Even Antivirus Scanners Make Mistakes

 
 
By Larry Seltzer  |  Posted 2003-07-25 Email Print this article Print
 
 
 
 
 
 
 

In his heart, Security Supersite Editor Larry Seltzer knew his virus scanning software was just wrong. So who was right, the scanner or common sense? Thanks to a free service, he was able to confirm or deny the results.



Security fundamentally requires trust. You cant function without trusting some other users and some programs. On the other hand, you cant completely trust everything, and that includes normally trustworthy software, such as Symantecs Norton AntiVirus.

A couple of months ago I began receiving virus notifications about a file that had been on my hard disk for a while. At that time, I was testing spyware removal tools for PC Magazine and this was the install file for one of the products. NAV reported that it found Backdoor.IRC.dr in the file. The suspicion about this infection was either inaccurate or newsworthy.

While Symantec was checking on it, I decided to double-check their results. Several antivirus vendors have a Web page where you can upload a file for them to scan (see Kasperskys page for example).
Trend Micro takes this a step further and lets you scan whole drives through an ActiveX control version of their PC scanner called Trend HouseCall. The software is pretty neat, but be advised that its also very slow, and thats not counting the time it takes to download, which wasnt a short while for me.
Housecalls scan is also slow, but at least Trend provides some entertainment in the form of a "Virus Knowledge Quiz" while the scan runs. However, I suggest that you answer "no" to the fifth and final question: Is HouseCall all you need for virus protection? If a real infected file gets onto your system to the point where you have to find it with a manual scan like this, the barn doors already open and the horse is in the next county. You need live protection. But if all you need is a quickie scan of a file or drive, HouseCall can be just what the doctor ordered.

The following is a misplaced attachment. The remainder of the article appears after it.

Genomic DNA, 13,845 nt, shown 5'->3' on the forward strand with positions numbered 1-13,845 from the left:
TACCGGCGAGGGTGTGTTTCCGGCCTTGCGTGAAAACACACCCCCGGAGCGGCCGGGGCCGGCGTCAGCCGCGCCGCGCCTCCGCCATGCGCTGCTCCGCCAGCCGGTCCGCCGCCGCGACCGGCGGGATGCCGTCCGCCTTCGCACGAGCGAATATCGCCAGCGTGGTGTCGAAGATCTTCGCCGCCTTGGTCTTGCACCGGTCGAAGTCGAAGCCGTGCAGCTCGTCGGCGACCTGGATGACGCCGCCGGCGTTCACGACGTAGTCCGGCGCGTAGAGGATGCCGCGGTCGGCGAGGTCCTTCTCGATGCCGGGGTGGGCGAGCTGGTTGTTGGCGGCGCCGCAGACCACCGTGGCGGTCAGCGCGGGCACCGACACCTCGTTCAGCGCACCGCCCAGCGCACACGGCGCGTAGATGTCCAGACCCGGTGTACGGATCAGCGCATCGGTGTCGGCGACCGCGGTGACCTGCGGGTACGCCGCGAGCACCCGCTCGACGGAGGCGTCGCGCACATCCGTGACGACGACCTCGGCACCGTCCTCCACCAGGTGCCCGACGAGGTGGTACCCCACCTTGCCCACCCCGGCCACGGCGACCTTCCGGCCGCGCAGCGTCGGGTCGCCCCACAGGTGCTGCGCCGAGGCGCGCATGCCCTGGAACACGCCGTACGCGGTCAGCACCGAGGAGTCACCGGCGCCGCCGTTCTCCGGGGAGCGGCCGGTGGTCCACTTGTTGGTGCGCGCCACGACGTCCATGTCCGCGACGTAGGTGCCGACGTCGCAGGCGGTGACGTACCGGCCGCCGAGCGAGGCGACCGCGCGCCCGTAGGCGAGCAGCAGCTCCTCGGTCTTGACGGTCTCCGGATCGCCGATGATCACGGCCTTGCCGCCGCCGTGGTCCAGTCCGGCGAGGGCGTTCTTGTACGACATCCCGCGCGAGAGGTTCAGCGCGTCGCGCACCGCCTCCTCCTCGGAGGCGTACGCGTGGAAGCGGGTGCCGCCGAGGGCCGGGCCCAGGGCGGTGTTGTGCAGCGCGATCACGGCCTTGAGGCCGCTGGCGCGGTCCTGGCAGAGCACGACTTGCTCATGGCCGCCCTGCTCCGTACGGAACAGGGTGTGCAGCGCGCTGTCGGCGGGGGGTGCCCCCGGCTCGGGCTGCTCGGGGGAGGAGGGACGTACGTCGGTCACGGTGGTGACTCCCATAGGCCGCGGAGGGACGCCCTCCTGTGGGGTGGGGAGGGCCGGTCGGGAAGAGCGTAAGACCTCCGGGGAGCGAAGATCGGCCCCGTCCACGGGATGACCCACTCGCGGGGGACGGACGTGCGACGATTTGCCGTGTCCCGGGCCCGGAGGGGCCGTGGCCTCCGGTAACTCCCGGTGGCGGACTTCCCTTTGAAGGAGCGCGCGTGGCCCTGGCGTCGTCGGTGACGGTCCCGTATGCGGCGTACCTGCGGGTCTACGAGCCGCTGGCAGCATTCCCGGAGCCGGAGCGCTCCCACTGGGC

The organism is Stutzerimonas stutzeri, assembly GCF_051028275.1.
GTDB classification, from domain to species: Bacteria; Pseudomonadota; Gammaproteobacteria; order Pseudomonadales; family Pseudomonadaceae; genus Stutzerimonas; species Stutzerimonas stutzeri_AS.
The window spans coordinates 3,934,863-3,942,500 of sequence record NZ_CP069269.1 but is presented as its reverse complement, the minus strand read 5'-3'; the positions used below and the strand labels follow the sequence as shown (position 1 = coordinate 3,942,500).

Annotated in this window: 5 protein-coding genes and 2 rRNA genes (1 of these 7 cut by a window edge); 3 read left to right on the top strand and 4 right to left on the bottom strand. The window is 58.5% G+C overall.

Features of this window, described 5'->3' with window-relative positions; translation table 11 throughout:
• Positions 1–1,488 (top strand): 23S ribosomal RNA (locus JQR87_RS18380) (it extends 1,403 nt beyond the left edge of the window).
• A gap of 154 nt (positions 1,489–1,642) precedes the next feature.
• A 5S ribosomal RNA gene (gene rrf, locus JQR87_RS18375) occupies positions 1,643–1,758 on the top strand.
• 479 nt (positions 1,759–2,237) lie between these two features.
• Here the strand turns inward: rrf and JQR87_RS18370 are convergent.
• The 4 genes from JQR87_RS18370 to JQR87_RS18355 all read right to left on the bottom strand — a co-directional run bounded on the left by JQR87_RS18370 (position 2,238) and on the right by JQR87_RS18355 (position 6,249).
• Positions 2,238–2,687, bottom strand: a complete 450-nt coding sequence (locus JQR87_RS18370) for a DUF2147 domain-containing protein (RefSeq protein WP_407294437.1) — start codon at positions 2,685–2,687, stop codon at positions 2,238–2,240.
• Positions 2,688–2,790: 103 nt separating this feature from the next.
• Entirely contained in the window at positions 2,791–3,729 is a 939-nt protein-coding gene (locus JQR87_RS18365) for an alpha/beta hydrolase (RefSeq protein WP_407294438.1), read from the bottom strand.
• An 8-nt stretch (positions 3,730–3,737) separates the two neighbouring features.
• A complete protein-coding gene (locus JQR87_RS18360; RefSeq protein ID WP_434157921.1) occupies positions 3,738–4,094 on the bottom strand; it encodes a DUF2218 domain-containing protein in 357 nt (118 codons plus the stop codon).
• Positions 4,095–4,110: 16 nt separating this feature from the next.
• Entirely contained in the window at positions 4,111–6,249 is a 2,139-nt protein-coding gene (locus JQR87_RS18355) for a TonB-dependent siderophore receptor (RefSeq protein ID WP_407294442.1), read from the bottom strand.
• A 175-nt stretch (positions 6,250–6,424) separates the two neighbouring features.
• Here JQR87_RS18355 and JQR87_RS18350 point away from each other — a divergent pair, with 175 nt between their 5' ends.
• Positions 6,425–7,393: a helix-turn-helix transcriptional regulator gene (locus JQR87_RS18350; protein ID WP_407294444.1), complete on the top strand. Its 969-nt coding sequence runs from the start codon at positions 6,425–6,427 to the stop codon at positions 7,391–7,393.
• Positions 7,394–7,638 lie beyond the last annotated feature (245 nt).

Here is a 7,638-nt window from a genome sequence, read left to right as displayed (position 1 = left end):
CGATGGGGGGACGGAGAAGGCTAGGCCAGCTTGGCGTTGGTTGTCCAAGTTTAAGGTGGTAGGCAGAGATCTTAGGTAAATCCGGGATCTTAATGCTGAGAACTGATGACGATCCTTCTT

In addition, if you suspect spyware has found its way onto your system but dont want to install a whole scanning application, theres now an online spyware scanner, PestPatrols PestScan. Like HouseCall, this is an ActiveX control.

Meanwhile, neither HouseCall nor any of the other scanners I tried found anything really wrong with that suspect file. Symantec got back to me to say that the code resulting in the false positive was fixed in the next days definitions. But even if I hadnt had the other scanners to use, there were plenty of common sense reasons to suspect that the report was false. This file had been on my system for some time. If it was the only infected file on my system—as the reports indicated—then it must have come to my system infected. And it didnt make sense that such an infection could have been out in the wild for that length of time without making its way into NAVs set of virus definitions. Every time Ive seen a real virus get through Nortons protections (its happened a couple of times recently), the culprit has been a new, fast-spreading outbreak like Sobig.E. So once again, common sense is your most important resource when it comes to your ongoing security.

Security Supersite Editor Larry Seltzer has worked in and written about the computer industry since 1983.

 
 
 
 
Larry Seltzer has been writing software for and English about computers ever since—,much to his own amazement—,he graduated from the University of Pennsylvania in 1983.

He was one of the authors of NPL and NPL-R, fourth-generation languages for microcomputers by the now-defunct DeskTop Software Corporation. (Larry is sad to find absolutely no hits on any of these +products on Google.) His work at Desktop Software included programming the UCSD p-System, a virtual machine-based operating system with portable binaries that pre-dated Java by more than 10 years.

For several years, he wrote corporate software for Mathematica Policy Research (they're still in business!) and Chase Econometrics (not so lucky) before being forcibly thrown into the consulting market. He bummed around the Philadelphia consulting and contract-programming scenes for a year or two before taking a job at NSTL (National Software Testing Labs) developing product tests and managing contract testing for the computer industry, governments and publication.

In 1991 Larry moved to Massachusetts to become Technical Director of PC Week Labs (now eWeek Labs). He moved within Ziff Davis to New York in 1994 to run testing at Windows Sources. In 1995, he became Technical Director for Internet product testing at PC Magazine and stayed there till 1998.

Since then, he has been writing for numerous other publications, including Fortune Small Business, Windows 2000 Magazine (now Windows and .NET Magazine), ZDNet and Sam Whitmore's Media Survey.
 
 
 
 
 
 
 

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